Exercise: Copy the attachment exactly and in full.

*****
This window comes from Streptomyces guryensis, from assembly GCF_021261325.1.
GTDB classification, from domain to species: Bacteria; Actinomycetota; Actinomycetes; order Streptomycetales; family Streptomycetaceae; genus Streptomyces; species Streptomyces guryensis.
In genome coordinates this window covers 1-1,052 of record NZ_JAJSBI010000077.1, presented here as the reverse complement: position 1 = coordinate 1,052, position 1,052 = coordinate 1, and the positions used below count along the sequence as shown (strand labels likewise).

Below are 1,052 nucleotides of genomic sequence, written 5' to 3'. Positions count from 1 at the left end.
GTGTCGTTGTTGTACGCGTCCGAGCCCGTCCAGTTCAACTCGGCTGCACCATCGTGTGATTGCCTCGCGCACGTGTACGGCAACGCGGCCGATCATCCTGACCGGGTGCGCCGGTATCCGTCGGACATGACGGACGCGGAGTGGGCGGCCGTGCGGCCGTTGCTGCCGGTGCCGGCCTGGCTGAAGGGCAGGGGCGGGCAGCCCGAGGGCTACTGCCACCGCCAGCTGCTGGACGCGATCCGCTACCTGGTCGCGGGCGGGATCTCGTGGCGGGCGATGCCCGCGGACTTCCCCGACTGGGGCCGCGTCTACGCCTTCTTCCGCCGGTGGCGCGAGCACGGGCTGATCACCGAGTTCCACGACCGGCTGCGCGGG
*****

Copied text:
This window comes from Streptomyces guryensis, from assembly GCF_021261325.1.
GTDB classification, from domain to species: Bacteria; Actinomycetota; Actinomycetes; order Streptomycetales; family Streptomycetaceae; genus Streptomyces; species Streptomyces guryensis.
In genome coordinates this window covers 1-1,052 of record NZ_JAJSBI010000077.1, presented here as the reverse complement: position 1 = coordinate 1,052, position 1,052 = coordinate 1, and the positions used below count along the sequence as shown (strand labels likewise).

Below are 1,052 nucleotides of genomic sequence, written 5' to 3'. Positions count from 1 at the left end.
GTGTCGTTGTTGTACGCGTCCGAGCCCGTCCAGTTCAACTCGGCTGCACCATCGTGTGATTGCCTCGCGCACGTGTACGGCAACGCGGCCGATCATCCTGACCGGGTGCGCCGGTATCCGTCGGACATGACGGACGCGGAGTGGGCGGCCGTGCGGCCGTTGCTGCCGGTGCCGGCCTGGCTGAAGGGCAGGGGCGGGCAGCCCGAGGGCTACTGCCACCGCCAGCTGCTGGACGCGATCCGCTACCTGGTCGCGGGCGGGATCTCGTGGCGGGCGATGCCCGCGGACTTCCCCGACTGGGGCCGCGTCTACGCCTTCTTCCGCCGGTGGCGCGAGCACGGGCTGATCACCGAGTTCCACGACCGGCTGCGCGGG